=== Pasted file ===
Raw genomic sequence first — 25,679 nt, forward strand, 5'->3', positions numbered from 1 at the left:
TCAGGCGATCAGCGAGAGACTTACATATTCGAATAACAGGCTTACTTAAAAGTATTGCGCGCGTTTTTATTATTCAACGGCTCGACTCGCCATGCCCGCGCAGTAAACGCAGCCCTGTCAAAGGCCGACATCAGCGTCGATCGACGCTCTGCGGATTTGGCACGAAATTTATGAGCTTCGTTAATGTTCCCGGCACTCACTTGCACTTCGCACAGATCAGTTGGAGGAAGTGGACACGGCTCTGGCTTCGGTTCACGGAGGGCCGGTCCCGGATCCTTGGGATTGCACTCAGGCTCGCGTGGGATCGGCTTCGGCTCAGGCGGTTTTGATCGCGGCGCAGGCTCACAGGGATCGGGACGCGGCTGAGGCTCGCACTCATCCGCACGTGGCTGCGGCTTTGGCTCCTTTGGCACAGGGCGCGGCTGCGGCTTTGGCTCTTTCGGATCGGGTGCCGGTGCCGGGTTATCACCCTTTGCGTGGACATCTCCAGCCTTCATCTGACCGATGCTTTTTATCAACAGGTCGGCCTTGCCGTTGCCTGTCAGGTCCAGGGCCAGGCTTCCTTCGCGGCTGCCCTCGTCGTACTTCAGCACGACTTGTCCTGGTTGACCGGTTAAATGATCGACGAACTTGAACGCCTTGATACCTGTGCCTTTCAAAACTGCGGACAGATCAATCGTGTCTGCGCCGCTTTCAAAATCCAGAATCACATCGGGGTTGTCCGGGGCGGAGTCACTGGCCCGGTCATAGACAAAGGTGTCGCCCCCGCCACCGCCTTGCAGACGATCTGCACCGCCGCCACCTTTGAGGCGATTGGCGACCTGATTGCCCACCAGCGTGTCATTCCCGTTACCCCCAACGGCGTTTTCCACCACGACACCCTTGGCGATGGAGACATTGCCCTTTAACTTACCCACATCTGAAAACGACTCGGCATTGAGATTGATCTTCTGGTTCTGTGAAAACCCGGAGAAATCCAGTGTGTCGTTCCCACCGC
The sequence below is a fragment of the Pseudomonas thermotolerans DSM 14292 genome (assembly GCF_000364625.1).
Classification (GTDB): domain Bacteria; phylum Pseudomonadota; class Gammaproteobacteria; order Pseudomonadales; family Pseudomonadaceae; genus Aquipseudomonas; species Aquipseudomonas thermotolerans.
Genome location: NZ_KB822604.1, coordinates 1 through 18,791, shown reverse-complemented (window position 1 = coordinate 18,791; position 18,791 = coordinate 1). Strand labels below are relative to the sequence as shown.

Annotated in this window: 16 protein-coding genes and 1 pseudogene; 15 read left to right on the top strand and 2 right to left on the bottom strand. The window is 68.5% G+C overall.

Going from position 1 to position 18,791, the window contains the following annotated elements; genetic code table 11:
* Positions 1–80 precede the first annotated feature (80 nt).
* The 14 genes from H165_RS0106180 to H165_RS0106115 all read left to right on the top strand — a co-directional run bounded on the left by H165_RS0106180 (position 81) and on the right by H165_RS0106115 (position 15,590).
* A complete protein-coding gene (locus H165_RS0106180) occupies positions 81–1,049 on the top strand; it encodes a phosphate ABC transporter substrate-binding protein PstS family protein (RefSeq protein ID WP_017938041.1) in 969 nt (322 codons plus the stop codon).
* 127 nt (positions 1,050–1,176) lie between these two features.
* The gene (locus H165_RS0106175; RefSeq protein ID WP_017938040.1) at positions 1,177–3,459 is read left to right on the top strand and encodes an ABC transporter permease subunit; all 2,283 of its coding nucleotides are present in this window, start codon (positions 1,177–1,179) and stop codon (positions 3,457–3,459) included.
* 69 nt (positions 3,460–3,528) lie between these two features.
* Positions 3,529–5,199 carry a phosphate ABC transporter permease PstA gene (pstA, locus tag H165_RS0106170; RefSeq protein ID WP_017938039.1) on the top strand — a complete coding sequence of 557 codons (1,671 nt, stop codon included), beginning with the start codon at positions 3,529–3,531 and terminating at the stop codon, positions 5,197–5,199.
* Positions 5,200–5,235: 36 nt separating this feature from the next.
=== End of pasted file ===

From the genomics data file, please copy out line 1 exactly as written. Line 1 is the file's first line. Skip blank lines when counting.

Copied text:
Raw genomic sequence first — 25,679 nt, forward strand, 5'->3', positions numbered from 1 at the left: